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A squall alert came on my cell phone. I was told i should cancel any plans for traveling in the next hour. I sat there with my wife and daughter and our grandson, and the dog Lenny. We were very quiet.It was about four o’clock and hazy out. All the color of fall had drained away into a black and white negativre. Then the air grew dark and ominous. I stared out the windows as if I had cataracts. I felt nearly blind and dreaded what this squall might portend. I had never experienced a squall before. You read about them in novels of sea life, and it always sounded dangerous, like the ship would founder in some deep crevasse of the waves. But we were on dry land, sort of. The light was feeble, at best. Lke one of those low-wattage bulbs you bought by mistake and screwed into a hall lamp hoping to save a few bucks on the electric bill. Everything was dissolving into melted shadows; the dark sprawled out across the floor. It was eerie and quiet. When i looked up the next moment, snow was coming down in a vast waterfall of glittering snow flakes. The crows were gone; the sun was lost in space, wandering around along the peripheries of the solar system as if it had no home. We were  marooned in the soapy wavelets of the Sargasso Sea. The thick grey kelp slapped against the imaginary hull of my day dream.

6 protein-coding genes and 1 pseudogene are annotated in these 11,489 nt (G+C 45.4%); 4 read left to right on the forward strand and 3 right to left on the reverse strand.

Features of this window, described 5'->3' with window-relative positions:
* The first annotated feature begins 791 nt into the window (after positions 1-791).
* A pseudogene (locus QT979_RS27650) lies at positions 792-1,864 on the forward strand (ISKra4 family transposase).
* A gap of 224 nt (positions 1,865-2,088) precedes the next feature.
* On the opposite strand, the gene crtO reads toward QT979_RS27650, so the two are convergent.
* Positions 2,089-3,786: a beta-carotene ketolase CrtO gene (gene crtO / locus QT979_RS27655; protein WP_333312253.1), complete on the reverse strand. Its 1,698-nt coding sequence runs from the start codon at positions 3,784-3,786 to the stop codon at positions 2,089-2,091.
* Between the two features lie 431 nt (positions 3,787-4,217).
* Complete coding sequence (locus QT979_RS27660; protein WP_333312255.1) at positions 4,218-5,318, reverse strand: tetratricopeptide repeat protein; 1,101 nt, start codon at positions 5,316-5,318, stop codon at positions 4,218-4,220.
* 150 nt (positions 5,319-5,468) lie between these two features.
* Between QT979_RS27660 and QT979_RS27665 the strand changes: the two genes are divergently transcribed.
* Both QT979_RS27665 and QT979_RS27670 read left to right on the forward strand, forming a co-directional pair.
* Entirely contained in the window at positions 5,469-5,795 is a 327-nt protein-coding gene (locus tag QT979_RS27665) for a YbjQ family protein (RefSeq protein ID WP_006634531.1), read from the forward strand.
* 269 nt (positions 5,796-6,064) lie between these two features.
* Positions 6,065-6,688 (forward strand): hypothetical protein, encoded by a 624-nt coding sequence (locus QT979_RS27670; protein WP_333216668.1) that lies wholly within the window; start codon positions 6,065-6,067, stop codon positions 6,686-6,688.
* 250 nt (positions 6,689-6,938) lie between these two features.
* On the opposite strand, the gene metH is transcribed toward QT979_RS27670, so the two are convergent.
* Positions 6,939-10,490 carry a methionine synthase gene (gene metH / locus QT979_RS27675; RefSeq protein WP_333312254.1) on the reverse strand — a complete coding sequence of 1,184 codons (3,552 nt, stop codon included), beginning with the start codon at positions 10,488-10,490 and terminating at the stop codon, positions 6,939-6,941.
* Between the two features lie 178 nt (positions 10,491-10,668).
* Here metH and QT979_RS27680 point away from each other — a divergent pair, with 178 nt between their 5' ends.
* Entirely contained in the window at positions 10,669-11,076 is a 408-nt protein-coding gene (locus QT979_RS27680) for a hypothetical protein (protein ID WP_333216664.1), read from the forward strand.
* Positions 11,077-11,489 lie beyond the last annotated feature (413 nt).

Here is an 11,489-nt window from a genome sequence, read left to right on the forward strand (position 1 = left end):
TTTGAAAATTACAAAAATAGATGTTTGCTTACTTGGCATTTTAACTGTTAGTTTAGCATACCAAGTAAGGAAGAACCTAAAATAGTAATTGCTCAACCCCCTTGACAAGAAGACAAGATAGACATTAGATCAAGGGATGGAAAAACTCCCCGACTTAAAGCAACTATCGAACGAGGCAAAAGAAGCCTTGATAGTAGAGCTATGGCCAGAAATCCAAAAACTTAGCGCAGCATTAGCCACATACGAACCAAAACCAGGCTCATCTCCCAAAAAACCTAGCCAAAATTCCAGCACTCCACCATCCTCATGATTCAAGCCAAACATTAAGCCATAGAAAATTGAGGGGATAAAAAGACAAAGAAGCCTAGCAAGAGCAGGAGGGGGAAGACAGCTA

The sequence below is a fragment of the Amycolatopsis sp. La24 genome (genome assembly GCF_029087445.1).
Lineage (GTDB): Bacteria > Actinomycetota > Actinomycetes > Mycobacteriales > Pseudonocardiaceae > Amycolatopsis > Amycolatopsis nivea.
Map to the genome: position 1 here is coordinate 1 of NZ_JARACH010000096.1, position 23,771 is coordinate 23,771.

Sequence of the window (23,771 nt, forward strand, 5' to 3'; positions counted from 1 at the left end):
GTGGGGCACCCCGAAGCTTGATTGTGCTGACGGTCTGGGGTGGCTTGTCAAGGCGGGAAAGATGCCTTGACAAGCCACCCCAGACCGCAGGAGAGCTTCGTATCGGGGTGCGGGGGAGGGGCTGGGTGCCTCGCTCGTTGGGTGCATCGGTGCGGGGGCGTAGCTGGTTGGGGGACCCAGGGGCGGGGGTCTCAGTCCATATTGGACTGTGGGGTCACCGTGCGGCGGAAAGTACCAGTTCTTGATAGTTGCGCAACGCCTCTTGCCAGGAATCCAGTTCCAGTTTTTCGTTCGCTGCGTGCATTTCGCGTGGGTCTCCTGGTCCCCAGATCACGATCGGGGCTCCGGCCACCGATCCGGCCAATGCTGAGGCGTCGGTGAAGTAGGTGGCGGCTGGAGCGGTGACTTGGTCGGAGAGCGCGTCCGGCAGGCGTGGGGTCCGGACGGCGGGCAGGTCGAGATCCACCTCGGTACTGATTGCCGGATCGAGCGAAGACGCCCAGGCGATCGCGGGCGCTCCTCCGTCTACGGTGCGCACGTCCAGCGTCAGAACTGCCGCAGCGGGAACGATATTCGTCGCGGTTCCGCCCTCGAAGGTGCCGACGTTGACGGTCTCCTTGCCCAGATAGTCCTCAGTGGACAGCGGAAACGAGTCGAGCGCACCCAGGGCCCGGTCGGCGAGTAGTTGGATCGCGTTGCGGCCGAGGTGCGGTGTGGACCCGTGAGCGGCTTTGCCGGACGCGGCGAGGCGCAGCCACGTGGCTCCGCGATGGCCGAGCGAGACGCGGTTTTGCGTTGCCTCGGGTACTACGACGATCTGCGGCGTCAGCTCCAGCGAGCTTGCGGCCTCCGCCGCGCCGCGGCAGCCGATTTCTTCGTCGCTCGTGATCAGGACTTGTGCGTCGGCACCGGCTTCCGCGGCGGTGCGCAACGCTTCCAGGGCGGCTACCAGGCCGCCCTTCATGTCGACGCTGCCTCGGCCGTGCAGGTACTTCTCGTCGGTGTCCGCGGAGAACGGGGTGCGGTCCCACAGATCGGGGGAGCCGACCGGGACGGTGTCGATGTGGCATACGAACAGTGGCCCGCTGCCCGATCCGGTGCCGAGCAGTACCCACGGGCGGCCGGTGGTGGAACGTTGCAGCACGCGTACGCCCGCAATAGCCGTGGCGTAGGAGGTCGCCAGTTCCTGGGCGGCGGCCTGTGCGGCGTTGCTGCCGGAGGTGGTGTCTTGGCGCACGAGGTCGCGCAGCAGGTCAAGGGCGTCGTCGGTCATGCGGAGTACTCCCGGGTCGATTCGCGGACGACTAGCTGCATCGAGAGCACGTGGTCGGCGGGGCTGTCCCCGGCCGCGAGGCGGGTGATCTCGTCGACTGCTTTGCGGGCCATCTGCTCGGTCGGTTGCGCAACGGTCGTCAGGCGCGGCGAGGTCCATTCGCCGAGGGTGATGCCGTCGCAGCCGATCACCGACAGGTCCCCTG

I had never heard an alert on my little, old-fashioned flip phone. But my daughter’s Smart Phone sent out the alert to the nearest receiver and let out seven short blasts of its tinny horn. We sat there in our safe living room, with the dog asleep in front of the fire, and my grandson ticking away on his Ipad, playing some sort of computer game. No traffic outside. Not even the occasional roar of a farm truck hauling a few bales of field grass to someone’s dairy barn. Just the solemn, mournful absence of human activity and the velvety infinity of nature idling in eternity. It was reading weather, if I weren’t so vigilant with this strange paradox of the landscape disappearing under crumbling reality.